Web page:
...Heat information and precautions for the upcoming heat wave...
Last year...heat related fatalities were the second highest among
all the weather related deaths...second only to tornadoes and more
than double all other causative factors including flood...
The 10 year average also ranks heat as the second greatest weather
related cause of fatalities.
What to do...
First and foremost....never ever leave anyone inside a parked car.
That includes children, the elderly, pets. Noaa's National Weather
Service advises that even when its only 80 degrees outside, it can
take just two minutes for the inside of your car to heat up to 123
Heat stress from exertion or working in hot environments places you
at risk for illnesses such as heat stroke, heat exhaustion, or heat
Studies indicate that, other things being equal, the severity of
heat disorders tend to increase with age. Conditions that cause
cramps in a 17 year old may result in heat exhaustion for some age
40 and heat stroke in a person over 60.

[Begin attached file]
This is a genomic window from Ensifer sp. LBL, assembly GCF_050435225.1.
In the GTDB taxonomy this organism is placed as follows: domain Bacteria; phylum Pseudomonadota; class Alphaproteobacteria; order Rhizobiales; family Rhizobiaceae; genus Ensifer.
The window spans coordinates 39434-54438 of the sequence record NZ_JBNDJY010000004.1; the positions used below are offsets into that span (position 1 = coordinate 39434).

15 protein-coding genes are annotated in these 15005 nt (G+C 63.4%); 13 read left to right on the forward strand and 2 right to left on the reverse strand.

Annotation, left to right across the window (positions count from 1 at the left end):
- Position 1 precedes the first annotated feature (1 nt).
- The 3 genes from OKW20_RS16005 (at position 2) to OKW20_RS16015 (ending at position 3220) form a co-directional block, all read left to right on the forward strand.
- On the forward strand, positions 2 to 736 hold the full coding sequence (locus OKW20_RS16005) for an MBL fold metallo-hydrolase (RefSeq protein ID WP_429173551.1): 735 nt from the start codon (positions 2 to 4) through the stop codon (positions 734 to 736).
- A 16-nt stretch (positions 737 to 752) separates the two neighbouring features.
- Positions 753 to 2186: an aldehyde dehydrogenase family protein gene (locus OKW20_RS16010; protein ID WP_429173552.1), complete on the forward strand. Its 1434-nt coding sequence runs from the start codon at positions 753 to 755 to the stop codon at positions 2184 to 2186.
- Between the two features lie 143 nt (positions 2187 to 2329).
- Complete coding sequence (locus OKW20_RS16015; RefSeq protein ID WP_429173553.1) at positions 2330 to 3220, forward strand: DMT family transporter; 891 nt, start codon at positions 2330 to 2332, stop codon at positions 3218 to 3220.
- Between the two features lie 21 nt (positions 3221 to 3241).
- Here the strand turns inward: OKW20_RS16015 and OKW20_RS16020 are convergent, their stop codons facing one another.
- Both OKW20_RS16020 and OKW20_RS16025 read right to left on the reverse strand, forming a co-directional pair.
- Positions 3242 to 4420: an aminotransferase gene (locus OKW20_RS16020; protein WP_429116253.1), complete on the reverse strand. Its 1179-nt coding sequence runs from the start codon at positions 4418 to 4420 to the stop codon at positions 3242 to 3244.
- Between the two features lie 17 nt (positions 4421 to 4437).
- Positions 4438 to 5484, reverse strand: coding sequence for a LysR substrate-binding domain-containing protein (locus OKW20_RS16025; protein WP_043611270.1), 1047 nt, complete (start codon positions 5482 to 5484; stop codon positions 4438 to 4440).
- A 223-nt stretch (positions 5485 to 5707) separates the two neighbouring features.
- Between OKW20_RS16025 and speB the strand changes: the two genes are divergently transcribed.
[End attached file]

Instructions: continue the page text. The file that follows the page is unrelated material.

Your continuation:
Sunburn with its ultraviolet radiation Burns can significantly
retard the skins ability to shed excess heat.
Heat cramps are painful spasms usually in the muscles or legs and
abdomen and associated with heavy sweating. Take sips of water. If
nausea occurs...discontinue water.
Heat exhaustion...heavy sweating, weakness, skin cold pale and
clammy. Fainting and or vomiting. Get out of the sun...lay down
and loosen clothing. Try to get into an air conditioned room.
Apply cool wet cloths. Try sips of water. If nausea
occurs...discontinue water. If vomiting continues...seek immediate
Heat stroke is dangerously high body temperature ...about 106f or
higher. It results in hot dry skin...rapid strong pulse...possible
unconsciousness. This is a severe medical emergency and get the
person to a hospital immediately!!! delay can be fatal. While
waiting for emergency assistance, try and move the victim to a
cooler environment. Reduce body temperature with a cold Bath or
sponging. Do not give fluids.
Here is what you can do at home or at work to reduce your risks.
Avoid heavy exertion, extreme heat, and sun exposure whenever
Monitor high risk individuals by checking on elderly neighbors as
well as children.
Spend time in air conditioned areas as much as possible.
Limit outdoor activity to early morning or the evening hours.
Drink plenty of fluids throughout the day. Avoid caffeinated and
alcoholic beverages which can increase the risk of dehydration.
Dress in light colored loosely fitting clothing.
Make sure your child's safety seat and seat buckles are not too hot
before securing your child in a safety restraint system, especially
when your car has been parked in the heat.